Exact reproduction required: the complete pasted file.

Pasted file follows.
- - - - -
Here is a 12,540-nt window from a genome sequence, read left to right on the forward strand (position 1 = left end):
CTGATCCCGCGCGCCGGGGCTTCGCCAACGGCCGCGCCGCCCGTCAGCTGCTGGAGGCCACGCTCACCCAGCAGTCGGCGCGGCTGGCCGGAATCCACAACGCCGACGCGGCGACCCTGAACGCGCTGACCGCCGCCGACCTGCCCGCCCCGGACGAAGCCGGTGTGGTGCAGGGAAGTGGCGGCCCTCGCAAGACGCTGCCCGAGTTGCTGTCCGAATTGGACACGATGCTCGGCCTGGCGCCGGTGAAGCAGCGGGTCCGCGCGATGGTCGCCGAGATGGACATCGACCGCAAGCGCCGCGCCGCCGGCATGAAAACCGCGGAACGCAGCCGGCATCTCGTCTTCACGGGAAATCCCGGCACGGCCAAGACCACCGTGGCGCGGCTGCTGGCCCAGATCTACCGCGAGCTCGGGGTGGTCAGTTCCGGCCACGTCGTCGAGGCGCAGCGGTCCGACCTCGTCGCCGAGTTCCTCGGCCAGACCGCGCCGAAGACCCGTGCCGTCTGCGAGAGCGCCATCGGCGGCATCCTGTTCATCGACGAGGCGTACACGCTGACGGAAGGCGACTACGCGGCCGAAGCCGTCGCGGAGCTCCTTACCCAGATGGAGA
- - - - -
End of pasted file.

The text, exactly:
Here is a 12,540-nt window from a genome sequence, read left to right on the forward strand (position 1 = left end):
CTGATCCCGCGCGCCGGGGCTTCGCCAACGGCCGCGCCGCCCGTCAGCTGCTGGAGGCCACGCTCACCCAGCAGTCGGCGCGGCTGGCCGGAATCCACAACGCCGACGCGGCGACCCTGAACGCGCTGACCGCCGCCGACCTGCCCGCCCCGGACGAAGCCGGTGTGGTGCAGGGAAGTGGCGGCCCTCGCAAGACGCTGCCCGAGTTGCTGTCCGAATTGGACACGATGCTCGGCCTGGCGCCGGTGAAGCAGCGGGTCCGCGCGATGGTCGCCGAGATGGACATCGACCGCAAGCGCCGCGCCGCCGGCATGAAAACCGCGGAACGCAGCCGGCATCTCGTCTTCACGGGAAATCCCGGCACGGCCAAGACCACCGTGGCGCGGCTGCTGGCCCAGATCTACCGCGAGCTCGGGGTGGTCAGTTCCGGCCACGTCGTCGAGGCGCAGCGGTCCGACCTCGTCGCCGAGTTCCTCGGCCAGACCGCGCCGAAGACCCGTGCCGTCTGCGAGAGCGCCATCGGCGGCATCCTGTTCATCGACGAGGCGTACACGCTGACGGAAGGCGACTACGCGGCCGAAGCCGTCGCGGAGCTCCTTACCCAGATGGAGA